The masterful bait-and-switch of social media is to have taken a people deeply sceptical of religion, and to have successfully sold us a 1-dimensional, commercialised version of what the religious have always sought. And we have, by and large, lapped it up.
Our yearning for transcendent significance, channelled so effectively by social media, is a part of our divinely-ordered nature, our spiritual orientation. The tragedy is that a ragtag collection of finite human minds can never fulfil the role of the living God to whom these yearnings testify. After all, the mass of human mind to whom we address our selfies and testimonies is itself part of the finite, created order. What we seek in these curious spaces of social media – what leads us back to them again and again – is the very thing we generally deny and even ridicule: communion with a transcendent, ultimate, personal being. Any yet the answer to this question of the human heart cannot be synthesised by the blue glow of a news feed. The existential weight of it cannot be quelled by endlessly flicking the modern day rosary beads of the smartphone.
We are more religious than we think we are, it is just that we force our spiritual yearnings towards human-shaped answers. This was also the state of affairs the Apostle Paul found 2000 years ago in the sophisticated city of Athens. And what he spoke into the Athenians’ existential context cuts just as much to the heart of our own spiritual malaise:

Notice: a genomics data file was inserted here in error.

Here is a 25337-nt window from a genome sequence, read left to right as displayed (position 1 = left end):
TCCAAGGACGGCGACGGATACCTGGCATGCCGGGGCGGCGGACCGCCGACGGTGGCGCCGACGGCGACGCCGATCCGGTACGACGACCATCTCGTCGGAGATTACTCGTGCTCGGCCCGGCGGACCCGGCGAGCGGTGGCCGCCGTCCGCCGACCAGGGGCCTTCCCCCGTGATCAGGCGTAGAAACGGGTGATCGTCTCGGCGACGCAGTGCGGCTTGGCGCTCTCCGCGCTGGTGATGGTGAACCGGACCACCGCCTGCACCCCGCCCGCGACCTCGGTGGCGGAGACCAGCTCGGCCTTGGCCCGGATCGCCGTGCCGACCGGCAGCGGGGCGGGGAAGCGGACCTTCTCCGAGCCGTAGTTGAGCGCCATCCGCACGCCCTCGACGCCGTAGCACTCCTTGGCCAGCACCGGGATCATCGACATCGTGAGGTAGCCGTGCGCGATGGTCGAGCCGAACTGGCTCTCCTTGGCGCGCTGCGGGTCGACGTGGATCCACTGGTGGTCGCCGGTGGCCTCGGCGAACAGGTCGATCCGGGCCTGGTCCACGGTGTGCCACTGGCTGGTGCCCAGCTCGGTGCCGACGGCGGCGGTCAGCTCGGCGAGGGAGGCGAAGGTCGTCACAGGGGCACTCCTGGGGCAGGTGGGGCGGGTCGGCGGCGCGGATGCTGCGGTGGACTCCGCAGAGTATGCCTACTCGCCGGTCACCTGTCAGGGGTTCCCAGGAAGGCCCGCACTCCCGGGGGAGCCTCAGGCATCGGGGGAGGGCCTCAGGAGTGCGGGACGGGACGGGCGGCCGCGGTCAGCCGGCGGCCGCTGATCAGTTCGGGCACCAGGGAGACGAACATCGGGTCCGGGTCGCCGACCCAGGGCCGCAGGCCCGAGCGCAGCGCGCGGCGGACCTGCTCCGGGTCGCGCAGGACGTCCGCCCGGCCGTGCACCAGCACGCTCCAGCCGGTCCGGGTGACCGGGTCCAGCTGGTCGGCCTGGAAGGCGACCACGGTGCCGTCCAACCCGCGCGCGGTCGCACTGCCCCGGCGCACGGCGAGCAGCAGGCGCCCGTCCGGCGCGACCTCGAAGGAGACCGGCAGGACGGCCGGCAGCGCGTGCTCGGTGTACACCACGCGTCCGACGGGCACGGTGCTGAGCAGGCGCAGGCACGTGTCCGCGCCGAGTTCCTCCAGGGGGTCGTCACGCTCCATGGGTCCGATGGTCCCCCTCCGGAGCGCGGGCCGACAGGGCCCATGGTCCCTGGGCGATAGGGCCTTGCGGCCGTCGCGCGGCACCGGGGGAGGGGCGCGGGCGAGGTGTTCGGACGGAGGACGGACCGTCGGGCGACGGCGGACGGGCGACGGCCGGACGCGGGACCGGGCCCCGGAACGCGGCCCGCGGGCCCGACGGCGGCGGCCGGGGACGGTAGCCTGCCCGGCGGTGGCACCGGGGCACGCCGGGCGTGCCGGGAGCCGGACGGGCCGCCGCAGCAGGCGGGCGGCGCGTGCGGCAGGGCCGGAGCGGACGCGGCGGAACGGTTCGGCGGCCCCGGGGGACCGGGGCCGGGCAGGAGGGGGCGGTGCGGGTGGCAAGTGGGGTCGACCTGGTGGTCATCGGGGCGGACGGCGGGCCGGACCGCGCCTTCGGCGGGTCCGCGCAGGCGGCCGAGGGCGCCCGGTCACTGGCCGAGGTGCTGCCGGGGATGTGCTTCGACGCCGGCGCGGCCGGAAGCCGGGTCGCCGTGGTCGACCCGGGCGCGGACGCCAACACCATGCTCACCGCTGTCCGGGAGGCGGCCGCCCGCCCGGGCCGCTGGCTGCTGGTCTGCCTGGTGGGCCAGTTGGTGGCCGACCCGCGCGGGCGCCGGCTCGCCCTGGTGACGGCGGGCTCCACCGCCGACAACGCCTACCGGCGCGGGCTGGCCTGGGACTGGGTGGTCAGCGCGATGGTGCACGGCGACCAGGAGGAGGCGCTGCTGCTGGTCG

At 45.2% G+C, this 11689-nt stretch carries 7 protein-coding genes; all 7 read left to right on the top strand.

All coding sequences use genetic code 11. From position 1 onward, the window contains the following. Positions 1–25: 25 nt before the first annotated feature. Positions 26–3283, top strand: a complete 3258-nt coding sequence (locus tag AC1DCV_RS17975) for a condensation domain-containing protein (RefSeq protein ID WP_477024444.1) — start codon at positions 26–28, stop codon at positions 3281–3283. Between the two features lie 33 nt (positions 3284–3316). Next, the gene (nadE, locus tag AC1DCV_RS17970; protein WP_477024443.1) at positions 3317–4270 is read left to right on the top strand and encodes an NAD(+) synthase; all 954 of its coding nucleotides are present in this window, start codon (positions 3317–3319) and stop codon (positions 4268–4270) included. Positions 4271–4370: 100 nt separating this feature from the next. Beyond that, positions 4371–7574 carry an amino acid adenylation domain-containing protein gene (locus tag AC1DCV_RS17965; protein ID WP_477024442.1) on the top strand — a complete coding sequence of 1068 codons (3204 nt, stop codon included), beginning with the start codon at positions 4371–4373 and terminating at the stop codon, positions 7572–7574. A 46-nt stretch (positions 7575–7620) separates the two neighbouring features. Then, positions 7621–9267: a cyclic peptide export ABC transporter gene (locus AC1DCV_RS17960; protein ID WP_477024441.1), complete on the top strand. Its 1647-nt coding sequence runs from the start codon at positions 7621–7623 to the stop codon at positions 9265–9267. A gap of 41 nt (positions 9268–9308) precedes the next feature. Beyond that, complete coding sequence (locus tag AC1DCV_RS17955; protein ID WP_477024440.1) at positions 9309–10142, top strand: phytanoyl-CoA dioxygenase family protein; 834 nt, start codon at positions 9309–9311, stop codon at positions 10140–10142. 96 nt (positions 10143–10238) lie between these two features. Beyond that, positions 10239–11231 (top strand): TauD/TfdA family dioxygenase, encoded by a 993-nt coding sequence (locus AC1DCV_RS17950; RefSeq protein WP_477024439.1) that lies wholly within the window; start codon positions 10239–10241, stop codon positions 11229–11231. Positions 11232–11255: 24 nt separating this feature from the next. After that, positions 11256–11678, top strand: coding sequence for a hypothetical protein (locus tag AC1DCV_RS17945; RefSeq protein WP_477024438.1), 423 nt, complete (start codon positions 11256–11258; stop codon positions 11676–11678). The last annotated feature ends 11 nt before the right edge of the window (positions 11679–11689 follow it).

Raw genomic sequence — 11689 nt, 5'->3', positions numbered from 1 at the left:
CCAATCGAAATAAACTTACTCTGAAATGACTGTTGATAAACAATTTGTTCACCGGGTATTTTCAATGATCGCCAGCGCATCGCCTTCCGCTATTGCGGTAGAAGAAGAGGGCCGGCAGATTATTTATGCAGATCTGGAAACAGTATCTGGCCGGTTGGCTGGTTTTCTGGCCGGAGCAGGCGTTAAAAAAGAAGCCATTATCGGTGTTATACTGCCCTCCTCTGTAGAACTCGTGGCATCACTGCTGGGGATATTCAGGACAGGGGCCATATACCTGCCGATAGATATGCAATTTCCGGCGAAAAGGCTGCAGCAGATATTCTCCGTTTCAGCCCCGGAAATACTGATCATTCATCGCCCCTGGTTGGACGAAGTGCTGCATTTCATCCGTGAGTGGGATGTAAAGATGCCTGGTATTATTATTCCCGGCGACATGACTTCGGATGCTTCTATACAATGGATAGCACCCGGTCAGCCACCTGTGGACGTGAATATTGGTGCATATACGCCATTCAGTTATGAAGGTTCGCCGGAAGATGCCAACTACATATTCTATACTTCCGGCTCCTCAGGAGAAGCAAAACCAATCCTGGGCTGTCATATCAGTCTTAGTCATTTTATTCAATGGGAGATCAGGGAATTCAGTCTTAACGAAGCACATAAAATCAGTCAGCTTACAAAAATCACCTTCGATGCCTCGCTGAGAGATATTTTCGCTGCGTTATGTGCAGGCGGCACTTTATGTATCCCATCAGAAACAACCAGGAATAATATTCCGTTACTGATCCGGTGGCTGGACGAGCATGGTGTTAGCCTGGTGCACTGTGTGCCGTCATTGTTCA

“People of Athens! I see that in every way you are very religious. For as I walked around and looked carefully at your objects of worship, I even found an altar with this inscription: ‘to an unknown god’. So you are ignorant of the very thing you worship—and this is what I am going to proclaim to you.
“The God who made the world and everything in it is the Lord of heaven and earth and does not live in temples built by human hands. And he is not served by human hands, as if he needed anything. Rather, he himself gives everyone life and breath and everything else. From one man he made all the nations, that they should inhabit the whole earth; and he marked out their appointed times in history and the boundaries of their lands. God did this so that they would seek him and perhaps reach out for him and find him, though he is not far from any one of us. ‘For in him we live and move and have our being.’ As some of your own poets have said, ‘We are his offspring.’ – Acts 17:22-28
In social media we seek transcendence but find other human beings. But if we really want transcendence, significance – the eternal consolation our souls crave – we could take another route. We could “seek… and perhaps reach out for… and find” the truly transcendent one: the God who is Father, Son and Holy Spirit, who “is not far from any one of us.” He will not be found in the glowing blue temple of social media, but he will be found by those who seek him where he has revealed himself. Rather than open our news feeds and send up digital prayers to other men and women, we can open the scriptures where the true God is revealed, and offer up true prayers to the One we find there.
Perhaps we find nothing. Or perhaps, for a generation addled by countless hours in the glowing blue temple of frustrated yearning, we find the very thing our restless hearts have been fruitlessly seeking all along. But unless we ask, we will never know.